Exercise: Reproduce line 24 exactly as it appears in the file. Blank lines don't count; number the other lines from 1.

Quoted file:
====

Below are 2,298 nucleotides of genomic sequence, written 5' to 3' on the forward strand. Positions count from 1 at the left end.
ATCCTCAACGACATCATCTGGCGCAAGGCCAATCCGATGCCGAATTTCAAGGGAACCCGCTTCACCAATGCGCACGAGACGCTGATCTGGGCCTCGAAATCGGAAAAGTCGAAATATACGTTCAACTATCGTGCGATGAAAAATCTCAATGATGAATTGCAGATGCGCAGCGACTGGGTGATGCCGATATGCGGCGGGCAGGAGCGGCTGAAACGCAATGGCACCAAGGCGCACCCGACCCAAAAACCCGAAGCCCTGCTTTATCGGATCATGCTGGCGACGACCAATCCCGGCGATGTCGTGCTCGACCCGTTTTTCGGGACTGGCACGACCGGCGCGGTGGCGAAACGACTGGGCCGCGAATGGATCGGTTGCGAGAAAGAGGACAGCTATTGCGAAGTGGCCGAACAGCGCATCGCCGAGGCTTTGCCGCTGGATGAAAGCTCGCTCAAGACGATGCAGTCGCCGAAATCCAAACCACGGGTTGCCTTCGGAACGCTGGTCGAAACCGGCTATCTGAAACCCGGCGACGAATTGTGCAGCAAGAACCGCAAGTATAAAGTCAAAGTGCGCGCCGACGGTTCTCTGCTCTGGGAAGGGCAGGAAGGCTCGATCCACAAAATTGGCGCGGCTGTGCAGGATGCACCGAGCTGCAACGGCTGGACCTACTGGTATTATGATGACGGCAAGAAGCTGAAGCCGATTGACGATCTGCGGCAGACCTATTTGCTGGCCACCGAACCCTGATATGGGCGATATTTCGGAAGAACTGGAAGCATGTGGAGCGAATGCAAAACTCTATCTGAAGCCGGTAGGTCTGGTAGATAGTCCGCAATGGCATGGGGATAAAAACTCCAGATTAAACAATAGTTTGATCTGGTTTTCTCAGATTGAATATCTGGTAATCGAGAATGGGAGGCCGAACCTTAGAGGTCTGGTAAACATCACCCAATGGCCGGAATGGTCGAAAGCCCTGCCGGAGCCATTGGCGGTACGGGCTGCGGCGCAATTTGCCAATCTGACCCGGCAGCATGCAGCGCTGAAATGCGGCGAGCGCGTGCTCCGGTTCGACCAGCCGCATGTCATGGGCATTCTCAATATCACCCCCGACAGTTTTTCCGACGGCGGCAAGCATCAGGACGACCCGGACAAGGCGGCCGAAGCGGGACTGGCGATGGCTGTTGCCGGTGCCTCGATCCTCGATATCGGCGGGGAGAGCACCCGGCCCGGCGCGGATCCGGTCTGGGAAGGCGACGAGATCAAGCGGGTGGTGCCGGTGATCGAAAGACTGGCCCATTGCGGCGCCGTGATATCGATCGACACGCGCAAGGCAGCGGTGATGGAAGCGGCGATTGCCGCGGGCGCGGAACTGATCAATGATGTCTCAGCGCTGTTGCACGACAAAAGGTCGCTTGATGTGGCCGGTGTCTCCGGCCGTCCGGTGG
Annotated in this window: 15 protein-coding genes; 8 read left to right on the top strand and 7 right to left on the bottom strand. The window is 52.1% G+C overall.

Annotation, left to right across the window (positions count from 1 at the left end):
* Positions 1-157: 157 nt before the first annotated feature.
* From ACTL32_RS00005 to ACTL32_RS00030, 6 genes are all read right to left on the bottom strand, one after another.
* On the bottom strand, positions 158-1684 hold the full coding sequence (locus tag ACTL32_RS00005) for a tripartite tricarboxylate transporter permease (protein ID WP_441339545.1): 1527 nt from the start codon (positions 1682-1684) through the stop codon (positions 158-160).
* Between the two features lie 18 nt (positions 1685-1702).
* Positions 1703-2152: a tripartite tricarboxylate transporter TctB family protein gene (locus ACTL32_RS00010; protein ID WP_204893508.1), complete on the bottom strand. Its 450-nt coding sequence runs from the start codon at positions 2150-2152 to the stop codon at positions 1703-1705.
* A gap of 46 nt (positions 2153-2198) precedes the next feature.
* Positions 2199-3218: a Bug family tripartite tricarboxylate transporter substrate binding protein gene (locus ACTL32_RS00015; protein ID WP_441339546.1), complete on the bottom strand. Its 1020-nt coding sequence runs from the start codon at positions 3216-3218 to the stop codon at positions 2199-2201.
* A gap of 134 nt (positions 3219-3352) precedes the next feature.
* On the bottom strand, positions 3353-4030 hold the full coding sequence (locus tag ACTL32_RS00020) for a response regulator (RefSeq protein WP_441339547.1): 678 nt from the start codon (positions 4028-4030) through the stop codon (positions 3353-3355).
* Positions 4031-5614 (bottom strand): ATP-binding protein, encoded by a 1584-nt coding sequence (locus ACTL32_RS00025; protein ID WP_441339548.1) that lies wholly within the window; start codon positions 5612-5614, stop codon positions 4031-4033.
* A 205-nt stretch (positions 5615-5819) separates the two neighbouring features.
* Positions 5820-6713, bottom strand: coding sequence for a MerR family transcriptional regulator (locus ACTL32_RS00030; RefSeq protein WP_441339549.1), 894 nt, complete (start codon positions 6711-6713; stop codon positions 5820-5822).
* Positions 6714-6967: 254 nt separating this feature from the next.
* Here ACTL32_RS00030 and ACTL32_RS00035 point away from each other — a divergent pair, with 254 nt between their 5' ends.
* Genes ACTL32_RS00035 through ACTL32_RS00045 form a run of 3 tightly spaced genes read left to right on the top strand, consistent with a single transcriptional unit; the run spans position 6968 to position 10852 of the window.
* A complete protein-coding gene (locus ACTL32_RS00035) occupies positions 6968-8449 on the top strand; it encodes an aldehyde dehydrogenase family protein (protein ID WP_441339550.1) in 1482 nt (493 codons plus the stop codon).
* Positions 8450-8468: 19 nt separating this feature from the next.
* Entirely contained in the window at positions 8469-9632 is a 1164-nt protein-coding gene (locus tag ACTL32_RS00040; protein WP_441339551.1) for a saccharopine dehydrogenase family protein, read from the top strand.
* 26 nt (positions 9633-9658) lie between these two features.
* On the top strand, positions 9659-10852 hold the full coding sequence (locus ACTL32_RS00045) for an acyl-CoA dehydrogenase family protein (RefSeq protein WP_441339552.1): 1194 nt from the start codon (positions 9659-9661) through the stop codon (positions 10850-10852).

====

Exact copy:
* On the top strand, positions 9659-10852 hold the full coding sequence (locus ACTL32_RS00045) for an acyl-CoA dehydrogenase family protein (RefSeq protein WP_441339552.1): 1194 nt from the start codon (positions 9659-9661) through the stop codon (positions 10850-10852).